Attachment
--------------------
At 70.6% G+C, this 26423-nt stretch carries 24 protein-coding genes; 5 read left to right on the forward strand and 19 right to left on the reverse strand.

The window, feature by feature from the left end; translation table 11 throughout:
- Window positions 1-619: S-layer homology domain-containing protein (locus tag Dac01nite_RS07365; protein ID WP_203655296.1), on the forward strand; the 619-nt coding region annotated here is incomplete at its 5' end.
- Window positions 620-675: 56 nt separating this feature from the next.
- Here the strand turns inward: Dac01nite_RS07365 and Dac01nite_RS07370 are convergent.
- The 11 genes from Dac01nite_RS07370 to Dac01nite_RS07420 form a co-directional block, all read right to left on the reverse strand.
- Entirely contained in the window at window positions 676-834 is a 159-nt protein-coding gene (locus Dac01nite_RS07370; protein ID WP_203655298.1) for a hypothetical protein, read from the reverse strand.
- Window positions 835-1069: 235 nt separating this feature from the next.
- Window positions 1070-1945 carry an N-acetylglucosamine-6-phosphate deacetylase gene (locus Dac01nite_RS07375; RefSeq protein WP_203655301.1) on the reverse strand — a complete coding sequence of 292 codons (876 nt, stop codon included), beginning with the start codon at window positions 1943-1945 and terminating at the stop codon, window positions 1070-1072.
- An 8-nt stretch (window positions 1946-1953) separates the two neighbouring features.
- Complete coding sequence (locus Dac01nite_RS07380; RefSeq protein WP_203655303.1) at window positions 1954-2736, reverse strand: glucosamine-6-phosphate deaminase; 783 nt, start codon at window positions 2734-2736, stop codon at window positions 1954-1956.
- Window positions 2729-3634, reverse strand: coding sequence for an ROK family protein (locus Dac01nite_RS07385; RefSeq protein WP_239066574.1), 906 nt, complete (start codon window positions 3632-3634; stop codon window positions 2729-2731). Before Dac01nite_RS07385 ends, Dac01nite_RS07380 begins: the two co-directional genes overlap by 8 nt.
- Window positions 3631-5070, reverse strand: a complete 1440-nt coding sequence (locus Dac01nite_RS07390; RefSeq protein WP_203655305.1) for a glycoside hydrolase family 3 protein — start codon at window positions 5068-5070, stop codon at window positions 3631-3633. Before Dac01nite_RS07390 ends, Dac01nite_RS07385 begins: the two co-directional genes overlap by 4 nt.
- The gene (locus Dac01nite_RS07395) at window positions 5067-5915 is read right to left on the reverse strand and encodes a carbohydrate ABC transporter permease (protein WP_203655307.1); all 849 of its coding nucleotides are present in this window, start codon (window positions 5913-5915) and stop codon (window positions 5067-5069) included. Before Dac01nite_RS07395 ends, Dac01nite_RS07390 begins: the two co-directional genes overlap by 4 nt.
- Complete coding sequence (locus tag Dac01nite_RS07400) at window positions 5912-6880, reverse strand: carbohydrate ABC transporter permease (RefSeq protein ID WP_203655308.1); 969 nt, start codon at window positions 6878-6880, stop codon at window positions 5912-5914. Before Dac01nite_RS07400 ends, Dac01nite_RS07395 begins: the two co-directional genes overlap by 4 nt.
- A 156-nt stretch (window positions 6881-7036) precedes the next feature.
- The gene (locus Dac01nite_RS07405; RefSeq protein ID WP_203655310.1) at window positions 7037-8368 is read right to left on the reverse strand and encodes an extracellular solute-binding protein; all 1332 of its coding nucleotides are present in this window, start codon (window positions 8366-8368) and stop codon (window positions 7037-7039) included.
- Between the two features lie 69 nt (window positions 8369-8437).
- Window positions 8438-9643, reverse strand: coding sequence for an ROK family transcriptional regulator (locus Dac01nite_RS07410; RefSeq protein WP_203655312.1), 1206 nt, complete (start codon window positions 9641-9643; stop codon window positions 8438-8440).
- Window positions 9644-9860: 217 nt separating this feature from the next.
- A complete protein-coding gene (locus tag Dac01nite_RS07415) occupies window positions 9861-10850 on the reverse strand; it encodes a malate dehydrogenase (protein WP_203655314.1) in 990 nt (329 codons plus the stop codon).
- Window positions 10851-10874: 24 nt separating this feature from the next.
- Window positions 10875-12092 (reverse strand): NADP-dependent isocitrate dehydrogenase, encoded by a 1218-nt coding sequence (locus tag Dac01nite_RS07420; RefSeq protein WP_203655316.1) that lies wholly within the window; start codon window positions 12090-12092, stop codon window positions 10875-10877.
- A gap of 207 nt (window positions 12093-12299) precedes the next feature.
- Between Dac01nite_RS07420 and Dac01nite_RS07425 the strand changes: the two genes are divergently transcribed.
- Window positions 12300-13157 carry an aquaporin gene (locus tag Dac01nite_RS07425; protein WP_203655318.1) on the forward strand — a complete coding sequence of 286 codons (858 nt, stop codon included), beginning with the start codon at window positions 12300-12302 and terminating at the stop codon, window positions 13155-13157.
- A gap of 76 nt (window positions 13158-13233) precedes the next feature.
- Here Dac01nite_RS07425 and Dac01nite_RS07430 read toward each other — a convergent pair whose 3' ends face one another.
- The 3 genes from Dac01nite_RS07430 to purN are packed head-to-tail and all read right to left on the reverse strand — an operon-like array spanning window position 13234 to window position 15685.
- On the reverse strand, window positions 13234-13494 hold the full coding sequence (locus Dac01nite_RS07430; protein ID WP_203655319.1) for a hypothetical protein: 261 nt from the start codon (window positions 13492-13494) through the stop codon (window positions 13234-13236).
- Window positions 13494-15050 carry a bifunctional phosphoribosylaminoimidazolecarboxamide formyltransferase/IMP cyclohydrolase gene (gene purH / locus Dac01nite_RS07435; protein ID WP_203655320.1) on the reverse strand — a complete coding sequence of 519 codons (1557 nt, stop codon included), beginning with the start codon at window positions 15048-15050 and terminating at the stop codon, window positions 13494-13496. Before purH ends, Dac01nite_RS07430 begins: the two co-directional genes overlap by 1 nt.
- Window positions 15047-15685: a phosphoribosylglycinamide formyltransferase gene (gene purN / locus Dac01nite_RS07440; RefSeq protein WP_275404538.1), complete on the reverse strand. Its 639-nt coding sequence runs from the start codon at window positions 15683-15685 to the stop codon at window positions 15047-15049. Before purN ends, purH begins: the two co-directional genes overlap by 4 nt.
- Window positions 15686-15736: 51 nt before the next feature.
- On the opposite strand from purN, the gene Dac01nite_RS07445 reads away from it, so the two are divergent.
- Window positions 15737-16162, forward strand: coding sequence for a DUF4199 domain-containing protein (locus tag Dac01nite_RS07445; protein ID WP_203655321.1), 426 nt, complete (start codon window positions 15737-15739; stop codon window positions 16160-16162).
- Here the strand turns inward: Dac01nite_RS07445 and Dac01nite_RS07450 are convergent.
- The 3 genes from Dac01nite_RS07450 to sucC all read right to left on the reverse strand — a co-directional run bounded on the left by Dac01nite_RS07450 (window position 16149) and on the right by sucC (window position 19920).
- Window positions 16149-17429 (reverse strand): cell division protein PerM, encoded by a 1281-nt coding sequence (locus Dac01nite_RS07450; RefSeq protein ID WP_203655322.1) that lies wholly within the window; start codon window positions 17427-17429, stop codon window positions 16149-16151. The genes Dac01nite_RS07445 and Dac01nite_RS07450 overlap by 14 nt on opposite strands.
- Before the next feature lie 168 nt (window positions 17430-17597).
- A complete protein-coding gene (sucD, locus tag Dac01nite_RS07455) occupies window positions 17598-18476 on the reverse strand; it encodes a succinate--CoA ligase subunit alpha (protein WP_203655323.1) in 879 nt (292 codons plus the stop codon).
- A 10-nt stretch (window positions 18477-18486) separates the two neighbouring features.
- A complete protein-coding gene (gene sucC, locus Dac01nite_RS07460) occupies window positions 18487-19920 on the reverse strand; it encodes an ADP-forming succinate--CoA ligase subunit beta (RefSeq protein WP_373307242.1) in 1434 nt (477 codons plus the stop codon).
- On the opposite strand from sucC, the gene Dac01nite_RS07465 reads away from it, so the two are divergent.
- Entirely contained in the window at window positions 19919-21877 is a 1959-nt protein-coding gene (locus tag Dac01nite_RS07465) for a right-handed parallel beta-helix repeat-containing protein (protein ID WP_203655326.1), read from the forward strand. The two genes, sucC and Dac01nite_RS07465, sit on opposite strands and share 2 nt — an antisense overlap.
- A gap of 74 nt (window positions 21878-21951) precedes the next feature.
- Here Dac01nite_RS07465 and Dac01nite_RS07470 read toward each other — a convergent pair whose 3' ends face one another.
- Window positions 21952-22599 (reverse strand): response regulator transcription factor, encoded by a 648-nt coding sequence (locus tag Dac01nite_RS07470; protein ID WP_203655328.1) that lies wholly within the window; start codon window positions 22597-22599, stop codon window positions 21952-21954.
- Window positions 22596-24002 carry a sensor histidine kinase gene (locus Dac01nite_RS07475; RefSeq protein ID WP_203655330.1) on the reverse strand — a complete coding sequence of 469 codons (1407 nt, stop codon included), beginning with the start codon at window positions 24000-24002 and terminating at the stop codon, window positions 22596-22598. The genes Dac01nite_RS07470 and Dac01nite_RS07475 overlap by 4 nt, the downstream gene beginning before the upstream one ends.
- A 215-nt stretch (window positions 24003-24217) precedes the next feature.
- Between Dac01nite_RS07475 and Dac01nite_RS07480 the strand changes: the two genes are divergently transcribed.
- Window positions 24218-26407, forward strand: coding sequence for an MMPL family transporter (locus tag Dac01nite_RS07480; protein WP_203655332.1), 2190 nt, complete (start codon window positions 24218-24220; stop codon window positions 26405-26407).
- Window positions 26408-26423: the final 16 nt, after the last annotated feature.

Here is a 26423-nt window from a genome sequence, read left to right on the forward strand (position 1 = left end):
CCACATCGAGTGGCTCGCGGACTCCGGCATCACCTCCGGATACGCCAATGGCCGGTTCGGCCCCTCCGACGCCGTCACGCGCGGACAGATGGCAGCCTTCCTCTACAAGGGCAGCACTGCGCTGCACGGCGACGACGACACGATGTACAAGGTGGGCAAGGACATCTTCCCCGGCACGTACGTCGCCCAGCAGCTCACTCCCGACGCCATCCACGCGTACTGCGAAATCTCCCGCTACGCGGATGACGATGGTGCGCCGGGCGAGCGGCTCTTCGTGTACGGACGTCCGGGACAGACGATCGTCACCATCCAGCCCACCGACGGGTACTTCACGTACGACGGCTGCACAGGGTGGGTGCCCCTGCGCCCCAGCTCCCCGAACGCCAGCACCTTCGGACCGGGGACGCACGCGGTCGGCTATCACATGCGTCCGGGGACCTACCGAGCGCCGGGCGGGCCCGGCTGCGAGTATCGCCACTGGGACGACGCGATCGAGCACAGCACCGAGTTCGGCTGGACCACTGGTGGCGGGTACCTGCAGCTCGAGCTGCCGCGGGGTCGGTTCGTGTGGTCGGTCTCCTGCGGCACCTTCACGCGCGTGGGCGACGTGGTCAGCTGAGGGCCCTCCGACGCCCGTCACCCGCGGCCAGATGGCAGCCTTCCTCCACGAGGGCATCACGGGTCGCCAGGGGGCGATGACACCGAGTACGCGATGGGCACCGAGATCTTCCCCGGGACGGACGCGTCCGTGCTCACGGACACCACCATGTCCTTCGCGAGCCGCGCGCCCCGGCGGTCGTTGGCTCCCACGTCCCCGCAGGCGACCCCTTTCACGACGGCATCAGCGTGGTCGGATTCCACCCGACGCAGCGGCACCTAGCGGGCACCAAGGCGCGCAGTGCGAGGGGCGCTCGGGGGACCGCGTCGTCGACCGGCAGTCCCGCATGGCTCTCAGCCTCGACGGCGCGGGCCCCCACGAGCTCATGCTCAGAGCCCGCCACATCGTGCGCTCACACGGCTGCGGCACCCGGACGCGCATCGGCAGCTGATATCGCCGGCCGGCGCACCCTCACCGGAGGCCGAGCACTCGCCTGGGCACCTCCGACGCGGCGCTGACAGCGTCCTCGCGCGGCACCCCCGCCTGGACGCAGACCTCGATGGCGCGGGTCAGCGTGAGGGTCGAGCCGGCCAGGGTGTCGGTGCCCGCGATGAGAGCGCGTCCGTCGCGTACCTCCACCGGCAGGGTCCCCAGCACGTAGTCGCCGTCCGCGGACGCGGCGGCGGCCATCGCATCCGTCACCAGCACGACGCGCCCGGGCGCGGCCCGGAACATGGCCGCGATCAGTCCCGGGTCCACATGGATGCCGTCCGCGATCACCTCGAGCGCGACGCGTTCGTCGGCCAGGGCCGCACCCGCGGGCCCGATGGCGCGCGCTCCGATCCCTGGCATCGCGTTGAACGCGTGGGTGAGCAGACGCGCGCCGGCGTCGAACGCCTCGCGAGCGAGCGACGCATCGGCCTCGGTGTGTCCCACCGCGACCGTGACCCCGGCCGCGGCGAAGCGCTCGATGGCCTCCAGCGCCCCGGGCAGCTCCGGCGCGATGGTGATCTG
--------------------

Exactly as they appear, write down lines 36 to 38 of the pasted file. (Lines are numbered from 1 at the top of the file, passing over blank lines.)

- Here the strand turns inward: Dac01nite_RS07445 and Dac01nite_RS07450 are convergent.
- The 3 genes from Dac01nite_RS07450 to sucC all read right to left on the reverse strand — a co-directional run bounded on the left by Dac01nite_RS07450 (window position 16149) and on the right by sucC (window position 19920).
- Window positions 16149-17429 (reverse strand): cell division protein PerM, encoded by a 1281-nt coding sequence (locus Dac01nite_RS07450; RefSeq protein ID WP_203655322.1) that lies wholly within the window; start codon window positions 17427-17429, stop codon window positions 16149-16151. The genes Dac01nite_RS07445 and Dac01nite_RS07450 overlap by 14 nt on opposite strands.